Membrane binding of pH-sensitive influenza fusion peptides. Positioning, configuration, and induced leakage in a lipid vesicle model
Journal article, 2007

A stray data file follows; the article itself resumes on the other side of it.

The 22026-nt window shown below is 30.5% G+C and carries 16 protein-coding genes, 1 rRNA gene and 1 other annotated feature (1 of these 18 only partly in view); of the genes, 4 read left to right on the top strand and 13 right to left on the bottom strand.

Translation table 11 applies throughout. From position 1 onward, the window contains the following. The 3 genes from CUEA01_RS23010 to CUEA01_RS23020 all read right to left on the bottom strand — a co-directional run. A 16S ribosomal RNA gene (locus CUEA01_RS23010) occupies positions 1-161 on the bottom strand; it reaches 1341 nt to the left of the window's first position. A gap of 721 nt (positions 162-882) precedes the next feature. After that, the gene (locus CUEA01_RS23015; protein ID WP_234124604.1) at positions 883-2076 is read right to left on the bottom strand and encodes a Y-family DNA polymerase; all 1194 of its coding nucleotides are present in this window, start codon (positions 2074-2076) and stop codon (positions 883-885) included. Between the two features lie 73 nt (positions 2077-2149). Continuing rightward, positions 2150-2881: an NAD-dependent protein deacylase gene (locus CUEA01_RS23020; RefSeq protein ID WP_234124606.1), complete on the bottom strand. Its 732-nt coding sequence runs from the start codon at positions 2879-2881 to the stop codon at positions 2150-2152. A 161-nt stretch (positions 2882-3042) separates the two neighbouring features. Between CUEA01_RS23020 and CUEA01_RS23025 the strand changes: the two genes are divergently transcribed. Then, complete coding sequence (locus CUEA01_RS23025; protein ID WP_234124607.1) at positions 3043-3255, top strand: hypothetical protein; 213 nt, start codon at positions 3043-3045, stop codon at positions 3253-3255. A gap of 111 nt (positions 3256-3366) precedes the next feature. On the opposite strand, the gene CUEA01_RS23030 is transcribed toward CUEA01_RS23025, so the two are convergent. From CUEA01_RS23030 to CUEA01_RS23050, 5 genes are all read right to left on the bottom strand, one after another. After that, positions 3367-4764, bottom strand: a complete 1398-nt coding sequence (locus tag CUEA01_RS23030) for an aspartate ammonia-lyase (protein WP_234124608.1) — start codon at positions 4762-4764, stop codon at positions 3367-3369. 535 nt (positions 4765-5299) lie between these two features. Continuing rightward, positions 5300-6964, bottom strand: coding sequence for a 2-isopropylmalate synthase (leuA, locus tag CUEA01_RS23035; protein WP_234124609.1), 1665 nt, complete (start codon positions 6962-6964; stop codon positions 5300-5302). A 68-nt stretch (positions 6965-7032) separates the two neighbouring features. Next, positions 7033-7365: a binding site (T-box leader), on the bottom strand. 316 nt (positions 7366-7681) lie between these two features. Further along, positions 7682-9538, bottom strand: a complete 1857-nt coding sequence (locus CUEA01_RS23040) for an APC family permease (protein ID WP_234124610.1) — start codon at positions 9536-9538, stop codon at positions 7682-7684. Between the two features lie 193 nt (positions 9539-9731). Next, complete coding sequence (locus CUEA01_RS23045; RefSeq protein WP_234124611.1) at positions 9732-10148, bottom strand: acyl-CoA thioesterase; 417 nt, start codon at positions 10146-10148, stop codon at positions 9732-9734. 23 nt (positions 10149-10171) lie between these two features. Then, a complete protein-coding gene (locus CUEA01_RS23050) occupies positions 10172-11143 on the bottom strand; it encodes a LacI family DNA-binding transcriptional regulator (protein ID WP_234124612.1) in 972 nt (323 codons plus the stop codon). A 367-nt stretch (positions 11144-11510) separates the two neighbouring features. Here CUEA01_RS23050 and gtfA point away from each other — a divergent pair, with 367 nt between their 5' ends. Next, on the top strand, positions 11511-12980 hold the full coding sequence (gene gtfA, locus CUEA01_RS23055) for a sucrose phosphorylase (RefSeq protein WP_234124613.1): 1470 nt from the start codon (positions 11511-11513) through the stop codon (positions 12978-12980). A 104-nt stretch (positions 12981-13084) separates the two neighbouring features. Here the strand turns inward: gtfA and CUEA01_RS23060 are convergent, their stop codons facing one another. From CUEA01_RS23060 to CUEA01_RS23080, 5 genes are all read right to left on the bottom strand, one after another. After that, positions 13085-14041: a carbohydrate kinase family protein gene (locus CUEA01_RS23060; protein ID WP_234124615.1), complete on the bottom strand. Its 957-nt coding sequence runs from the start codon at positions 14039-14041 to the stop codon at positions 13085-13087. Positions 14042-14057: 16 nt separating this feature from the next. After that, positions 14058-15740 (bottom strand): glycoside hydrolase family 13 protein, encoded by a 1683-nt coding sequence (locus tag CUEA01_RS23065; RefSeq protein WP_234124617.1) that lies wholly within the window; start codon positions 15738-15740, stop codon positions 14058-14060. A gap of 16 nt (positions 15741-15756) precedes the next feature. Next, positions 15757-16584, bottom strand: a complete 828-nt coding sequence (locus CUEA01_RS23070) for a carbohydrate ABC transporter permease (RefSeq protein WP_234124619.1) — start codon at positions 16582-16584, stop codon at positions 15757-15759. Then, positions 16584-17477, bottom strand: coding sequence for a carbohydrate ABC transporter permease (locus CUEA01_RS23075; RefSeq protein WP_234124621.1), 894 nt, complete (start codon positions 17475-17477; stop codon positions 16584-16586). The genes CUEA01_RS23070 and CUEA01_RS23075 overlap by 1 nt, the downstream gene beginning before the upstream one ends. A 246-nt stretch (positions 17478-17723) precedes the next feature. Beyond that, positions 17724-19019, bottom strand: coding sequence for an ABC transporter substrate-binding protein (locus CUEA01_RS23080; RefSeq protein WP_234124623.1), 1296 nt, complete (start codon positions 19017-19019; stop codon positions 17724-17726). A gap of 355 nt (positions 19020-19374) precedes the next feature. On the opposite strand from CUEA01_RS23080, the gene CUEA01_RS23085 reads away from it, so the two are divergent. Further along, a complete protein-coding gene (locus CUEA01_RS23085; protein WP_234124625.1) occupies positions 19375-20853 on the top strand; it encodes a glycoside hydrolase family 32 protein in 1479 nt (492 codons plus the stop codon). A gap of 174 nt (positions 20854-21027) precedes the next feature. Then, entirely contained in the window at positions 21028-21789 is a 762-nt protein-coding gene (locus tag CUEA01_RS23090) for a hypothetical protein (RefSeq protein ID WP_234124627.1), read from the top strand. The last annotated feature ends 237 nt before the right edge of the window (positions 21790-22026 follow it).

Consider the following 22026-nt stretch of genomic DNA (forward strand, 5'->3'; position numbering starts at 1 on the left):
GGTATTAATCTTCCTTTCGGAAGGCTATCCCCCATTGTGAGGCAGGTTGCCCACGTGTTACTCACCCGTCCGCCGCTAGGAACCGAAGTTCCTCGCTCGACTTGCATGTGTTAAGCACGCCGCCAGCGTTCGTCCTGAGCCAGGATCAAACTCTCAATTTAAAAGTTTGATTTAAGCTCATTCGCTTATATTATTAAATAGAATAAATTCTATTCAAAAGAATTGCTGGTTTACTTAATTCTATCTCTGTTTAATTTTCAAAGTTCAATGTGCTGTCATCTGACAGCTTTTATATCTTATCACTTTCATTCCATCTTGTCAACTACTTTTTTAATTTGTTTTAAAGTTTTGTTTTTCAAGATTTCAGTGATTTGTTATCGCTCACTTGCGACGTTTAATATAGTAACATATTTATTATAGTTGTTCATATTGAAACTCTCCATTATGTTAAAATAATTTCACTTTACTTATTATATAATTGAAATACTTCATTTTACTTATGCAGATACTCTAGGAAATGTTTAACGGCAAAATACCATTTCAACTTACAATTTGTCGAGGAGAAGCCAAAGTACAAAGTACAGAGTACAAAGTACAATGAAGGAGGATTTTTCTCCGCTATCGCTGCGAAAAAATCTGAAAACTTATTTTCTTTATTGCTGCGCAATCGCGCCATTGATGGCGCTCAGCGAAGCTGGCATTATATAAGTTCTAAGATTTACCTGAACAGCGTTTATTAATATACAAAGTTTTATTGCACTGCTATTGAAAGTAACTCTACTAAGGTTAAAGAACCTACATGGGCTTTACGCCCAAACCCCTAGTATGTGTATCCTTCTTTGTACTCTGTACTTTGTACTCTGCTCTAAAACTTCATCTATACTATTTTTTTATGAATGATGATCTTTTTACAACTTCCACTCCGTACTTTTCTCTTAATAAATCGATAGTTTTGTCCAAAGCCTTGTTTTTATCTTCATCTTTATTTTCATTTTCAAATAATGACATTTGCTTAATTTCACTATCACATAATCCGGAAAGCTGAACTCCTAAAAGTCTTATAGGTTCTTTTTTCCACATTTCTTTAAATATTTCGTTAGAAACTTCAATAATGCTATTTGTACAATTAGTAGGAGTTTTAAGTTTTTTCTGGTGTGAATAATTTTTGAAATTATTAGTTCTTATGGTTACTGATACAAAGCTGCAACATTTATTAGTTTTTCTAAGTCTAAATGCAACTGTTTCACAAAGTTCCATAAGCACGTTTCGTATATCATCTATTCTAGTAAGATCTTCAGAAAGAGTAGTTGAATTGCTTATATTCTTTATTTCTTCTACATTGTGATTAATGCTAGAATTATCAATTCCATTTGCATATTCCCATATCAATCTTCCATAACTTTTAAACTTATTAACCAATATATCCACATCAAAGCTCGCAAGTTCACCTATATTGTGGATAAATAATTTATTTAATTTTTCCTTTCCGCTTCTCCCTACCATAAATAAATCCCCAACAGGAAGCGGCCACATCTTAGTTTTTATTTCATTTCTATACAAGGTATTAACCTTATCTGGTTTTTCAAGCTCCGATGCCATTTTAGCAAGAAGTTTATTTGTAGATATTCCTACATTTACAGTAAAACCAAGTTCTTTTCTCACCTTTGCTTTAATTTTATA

pH-sensitive HA2 fusion peptides from influenza virus hemagglutinin have potential as endosomal escape-inducing components in peptide-based drug delivery. Polarized light spectroscopy and tryptophan fluorescence were used to assess the conformation, orientation, effect on lipid order, and binding kinetics of wild-type peptide HA2(1-23) and a glutamic acid-enfiched analogue (INF7) in large unilamellar POPC or POPC/POPG (4: 1) lipid vesicles (LUVs). pH-sensitive membrane leakage was established for INF7 but not HA2(1-23) using an entrapped-dye assay. A correlation is indicated between leakage and a low degree of lipid chain order (assessed by linear dichroism, LD, of the membrane orientation probe retinoic acid). Both peptides display poor alignment in zwitterionic POPC LUVs compared to POPC/POPG (4: 1) LUVs, and it was found that peptide- lipid interactions display slow kinetics (hours), resulting in reduced lipid order and increased tryptophan shielding. At pH 7.4, INF7 displays tryptophan emission and LD features indicative of a surface-orientated peptide, suggesting that its N-terminal glutamic acid residues prevent deep penetration into the hydrocarbon core. At pH 5.0, INF7 displays weaker LD signals, indicating poor orientation, possibly due to aggregation. By contrast, the orientation of the HA2(1-23) peptide backbone supports previously reported oblique insertion (similar to 60-65 degrees relative to the membrane normal), and aromatic side-chain orientations are consistent with an interfacial (pH-independent) location of the C-terminus. We propose that a conformational change upon reduction of pH is limited to minor rearrangements of the peptide "hinge region" around Trp14 and repositioning of this residue.